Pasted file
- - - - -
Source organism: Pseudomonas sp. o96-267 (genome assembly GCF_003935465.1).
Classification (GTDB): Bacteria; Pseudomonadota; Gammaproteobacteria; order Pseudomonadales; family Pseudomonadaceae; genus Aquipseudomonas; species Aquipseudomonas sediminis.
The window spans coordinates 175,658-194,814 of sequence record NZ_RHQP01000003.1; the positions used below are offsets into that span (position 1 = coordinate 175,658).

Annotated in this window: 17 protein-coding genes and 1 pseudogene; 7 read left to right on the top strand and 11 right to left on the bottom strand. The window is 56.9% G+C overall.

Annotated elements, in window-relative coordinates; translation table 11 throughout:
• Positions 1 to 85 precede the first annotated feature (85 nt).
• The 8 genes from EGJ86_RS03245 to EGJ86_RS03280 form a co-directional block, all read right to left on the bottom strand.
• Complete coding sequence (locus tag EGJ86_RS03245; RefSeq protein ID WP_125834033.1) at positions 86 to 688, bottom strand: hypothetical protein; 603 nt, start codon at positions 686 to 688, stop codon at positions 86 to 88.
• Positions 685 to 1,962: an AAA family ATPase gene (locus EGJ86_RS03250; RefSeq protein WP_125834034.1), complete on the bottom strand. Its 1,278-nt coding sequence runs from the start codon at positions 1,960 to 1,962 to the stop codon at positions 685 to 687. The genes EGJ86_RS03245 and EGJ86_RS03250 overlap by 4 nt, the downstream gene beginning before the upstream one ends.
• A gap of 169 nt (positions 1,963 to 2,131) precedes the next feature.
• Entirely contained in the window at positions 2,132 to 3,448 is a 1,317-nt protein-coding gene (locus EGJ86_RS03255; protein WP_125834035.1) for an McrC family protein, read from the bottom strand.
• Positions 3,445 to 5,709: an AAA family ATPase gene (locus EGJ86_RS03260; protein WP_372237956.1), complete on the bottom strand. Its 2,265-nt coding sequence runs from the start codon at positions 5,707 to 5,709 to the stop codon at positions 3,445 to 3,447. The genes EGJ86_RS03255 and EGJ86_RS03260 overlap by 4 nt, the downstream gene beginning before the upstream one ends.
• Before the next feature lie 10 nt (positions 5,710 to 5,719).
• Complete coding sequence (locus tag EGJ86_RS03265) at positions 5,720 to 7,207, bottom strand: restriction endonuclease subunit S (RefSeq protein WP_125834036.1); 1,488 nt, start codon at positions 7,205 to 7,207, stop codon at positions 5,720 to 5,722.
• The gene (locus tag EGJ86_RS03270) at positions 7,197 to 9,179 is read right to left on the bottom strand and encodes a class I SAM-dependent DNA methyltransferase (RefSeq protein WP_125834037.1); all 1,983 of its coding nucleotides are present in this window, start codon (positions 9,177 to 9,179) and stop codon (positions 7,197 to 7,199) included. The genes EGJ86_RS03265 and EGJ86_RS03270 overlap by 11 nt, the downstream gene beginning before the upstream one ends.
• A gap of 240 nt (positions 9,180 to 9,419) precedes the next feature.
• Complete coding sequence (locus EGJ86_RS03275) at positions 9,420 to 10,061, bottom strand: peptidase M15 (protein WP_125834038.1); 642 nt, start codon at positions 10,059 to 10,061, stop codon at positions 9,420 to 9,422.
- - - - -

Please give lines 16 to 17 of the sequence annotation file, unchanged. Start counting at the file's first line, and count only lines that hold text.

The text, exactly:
• A gap of 240 nt (positions 9,180 to 9,419) precedes the next feature.
• Complete coding sequence (locus EGJ86_RS03275) at positions 9,420 to 10,061, bottom strand: peptidase M15 (protein WP_125834038.1); 642 nt, start codon at positions 10,059 to 10,061, stop codon at positions 9,420 to 9,422.